Week 8: Problems and Solutions

May 19, 2023

Hello! This week introduced me to some of the problems astronomers encounter in their research. As I’ve discussed in blogs prior, I have been having trouble developing a light curve for Tres-2 b. First, the problem was a couple of corrupted files that skewed the data. I worked with Dr. Tanner and Dr. Robert Zellum, the project lead for NASA’s Exoplanet Watch, to find and remove the corrupted files. I then ran EXOTIC again and this image turned up:

I could not hope to find my target star or my comparison stars in the mess of stars in the left image. I attempted to estimate the coordinates but my light curve turned out like this:

I clearly estimated wrong since that is not a transit at all. After a couple of hours of guessing and checking different coordinates, I decided to move onto a nearby star, Tres-3, to try and find a planet there. It worked this time!

This star chart proved much easier to read and I was able to produce an accurate light curve.

This week I also continued the Yale course on exoplanets and learned about the composition of our universe. Dr. Bailyn discussed the radial velocity method of detecting exoplanets in-depth and introduced the class to Hot Jupiters, the most common type of exoplanet. These planets are huge (about the size of Jupiter as the name implies or about 1,400 times the size of Earth), hot (around 2,200 degrees Fahrenheit), and super close to their star. Their period is also super short. One of the most prominent examples of this is 51 Pegasi b, which has a period of 4 days. These planets baffled astronomers for a while since they were nothing like any planets we have in our solar system. Why are there so many Hot Jupiters? Is our solar system rare? Probably not. This is an example of the selection effect. Since it is relatively easy to find hot, big, and fast planets compared to small, far, and slow planets, scientists tend to find more of the former. I thought this was fascinating since all the planets I have been researching have been Hot Jupiters. That’s all for this week! Thank you so much for reading my blog.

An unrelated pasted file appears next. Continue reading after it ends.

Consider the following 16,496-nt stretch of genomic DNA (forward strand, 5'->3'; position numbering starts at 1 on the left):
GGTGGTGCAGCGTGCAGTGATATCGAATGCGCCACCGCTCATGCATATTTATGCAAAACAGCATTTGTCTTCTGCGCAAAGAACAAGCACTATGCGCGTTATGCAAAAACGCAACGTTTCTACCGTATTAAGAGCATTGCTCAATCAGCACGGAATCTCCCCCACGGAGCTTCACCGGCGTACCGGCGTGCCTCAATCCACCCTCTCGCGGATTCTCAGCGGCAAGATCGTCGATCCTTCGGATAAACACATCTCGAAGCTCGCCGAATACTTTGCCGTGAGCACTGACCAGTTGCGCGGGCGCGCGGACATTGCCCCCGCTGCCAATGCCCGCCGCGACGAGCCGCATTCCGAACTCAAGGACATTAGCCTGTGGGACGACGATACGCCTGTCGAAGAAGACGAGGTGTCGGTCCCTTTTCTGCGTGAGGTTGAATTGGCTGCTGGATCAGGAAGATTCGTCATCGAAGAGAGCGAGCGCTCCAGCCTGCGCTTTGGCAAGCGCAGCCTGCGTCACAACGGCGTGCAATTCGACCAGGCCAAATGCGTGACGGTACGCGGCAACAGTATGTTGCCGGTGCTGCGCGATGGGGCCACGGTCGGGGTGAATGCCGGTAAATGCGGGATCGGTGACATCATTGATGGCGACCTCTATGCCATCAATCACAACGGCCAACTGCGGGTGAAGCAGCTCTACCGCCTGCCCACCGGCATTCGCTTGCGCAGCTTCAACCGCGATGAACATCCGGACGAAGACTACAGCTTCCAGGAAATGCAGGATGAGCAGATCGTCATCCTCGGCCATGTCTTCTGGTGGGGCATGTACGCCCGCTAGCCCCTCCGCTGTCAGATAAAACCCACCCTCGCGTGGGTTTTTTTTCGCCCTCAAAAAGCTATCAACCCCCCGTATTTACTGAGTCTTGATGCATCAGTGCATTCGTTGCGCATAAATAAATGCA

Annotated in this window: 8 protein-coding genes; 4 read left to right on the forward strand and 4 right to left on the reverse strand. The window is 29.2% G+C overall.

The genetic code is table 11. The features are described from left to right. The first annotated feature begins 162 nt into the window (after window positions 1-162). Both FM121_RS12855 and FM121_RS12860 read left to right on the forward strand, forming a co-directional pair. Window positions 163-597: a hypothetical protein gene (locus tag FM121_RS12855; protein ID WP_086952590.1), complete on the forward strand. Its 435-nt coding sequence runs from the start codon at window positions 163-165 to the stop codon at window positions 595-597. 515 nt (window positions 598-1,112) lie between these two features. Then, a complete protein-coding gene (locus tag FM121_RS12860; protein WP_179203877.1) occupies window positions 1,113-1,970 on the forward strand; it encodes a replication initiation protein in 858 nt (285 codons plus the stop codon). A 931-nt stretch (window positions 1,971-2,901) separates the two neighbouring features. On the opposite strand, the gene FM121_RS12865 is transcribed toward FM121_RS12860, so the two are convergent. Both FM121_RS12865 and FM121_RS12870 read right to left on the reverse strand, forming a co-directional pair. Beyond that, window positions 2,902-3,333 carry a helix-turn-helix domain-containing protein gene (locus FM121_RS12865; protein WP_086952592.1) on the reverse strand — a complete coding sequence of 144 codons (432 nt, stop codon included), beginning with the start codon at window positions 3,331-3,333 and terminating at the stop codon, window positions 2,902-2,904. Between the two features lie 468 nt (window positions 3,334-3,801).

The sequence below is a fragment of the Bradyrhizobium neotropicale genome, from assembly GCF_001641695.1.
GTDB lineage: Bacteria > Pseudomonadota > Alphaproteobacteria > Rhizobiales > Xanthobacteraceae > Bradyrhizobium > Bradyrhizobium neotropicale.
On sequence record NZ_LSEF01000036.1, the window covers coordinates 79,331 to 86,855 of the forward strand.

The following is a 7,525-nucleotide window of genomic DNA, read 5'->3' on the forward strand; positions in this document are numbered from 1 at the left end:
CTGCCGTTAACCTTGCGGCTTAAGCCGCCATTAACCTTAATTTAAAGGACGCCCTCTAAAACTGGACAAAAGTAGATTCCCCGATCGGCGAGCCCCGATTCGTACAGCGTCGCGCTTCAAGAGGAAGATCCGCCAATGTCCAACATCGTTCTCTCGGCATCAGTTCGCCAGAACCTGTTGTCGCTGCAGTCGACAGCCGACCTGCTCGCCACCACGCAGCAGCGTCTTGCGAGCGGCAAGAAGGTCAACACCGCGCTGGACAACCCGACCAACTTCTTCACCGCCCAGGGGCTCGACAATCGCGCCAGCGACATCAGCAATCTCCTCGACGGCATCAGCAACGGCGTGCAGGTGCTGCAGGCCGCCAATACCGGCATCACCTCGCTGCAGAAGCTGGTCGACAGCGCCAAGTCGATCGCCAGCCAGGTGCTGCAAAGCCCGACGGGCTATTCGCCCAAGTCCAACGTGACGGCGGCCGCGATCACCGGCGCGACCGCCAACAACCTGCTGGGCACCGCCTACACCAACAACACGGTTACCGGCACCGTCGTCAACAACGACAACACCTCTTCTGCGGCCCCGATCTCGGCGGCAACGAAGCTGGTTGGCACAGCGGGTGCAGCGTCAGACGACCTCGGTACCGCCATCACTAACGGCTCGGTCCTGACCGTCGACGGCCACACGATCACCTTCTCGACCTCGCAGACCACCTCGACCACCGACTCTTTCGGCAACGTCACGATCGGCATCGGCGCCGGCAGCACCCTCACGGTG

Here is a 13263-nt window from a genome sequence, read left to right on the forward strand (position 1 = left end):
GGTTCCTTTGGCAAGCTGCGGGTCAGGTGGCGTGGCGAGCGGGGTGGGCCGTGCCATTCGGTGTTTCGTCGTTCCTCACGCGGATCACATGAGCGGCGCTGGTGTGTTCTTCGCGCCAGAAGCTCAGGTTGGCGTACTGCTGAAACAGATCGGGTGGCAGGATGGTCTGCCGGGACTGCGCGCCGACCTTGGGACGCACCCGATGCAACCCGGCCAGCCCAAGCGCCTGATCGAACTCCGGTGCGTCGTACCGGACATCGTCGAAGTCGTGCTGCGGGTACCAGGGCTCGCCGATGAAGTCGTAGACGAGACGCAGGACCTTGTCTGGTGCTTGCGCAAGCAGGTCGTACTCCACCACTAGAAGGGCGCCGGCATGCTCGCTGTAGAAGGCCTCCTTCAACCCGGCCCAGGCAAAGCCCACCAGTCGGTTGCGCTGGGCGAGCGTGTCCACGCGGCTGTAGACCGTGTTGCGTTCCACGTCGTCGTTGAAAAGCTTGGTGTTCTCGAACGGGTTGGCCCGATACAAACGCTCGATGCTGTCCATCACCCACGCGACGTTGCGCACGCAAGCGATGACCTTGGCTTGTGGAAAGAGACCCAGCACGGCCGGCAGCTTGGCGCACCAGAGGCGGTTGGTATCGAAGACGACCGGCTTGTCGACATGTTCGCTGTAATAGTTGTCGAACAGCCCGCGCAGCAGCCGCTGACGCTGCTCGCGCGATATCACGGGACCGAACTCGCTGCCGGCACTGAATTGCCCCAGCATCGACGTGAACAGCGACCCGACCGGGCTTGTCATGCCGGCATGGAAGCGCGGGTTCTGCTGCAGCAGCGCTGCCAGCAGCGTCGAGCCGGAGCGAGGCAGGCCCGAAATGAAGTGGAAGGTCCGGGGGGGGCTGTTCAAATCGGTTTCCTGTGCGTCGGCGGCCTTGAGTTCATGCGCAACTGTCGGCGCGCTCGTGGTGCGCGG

• Maren Willard

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